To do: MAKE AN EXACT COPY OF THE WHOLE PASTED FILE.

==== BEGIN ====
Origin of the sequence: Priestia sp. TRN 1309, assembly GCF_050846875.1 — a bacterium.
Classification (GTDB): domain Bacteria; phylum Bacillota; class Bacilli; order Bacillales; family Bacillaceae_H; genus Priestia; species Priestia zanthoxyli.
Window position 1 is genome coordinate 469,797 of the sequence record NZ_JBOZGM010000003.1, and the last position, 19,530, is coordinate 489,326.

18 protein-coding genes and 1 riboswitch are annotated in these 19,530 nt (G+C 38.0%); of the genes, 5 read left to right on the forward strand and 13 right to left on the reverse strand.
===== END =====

Origin of the sequence: Priestia sp. TRN 1309, assembly GCF_050846875.1 — a bacterium.
Classification (GTDB): domain Bacteria; phylum Bacillota; class Bacilli; order Bacillales; family Bacillaceae_H; genus Priestia; species Priestia zanthoxyli.
Window position 1 is genome coordinate 469,797 of the sequence record NZ_JBOZGM010000003.1, and the last position, 19,530, is coordinate 489,326.

18 protein-coding genes and 1 riboswitch are annotated in these 19,530 nt (G+C 38.0%); of the genes, 5 read left to right on the forward strand and 13 right to left on the reverse strand.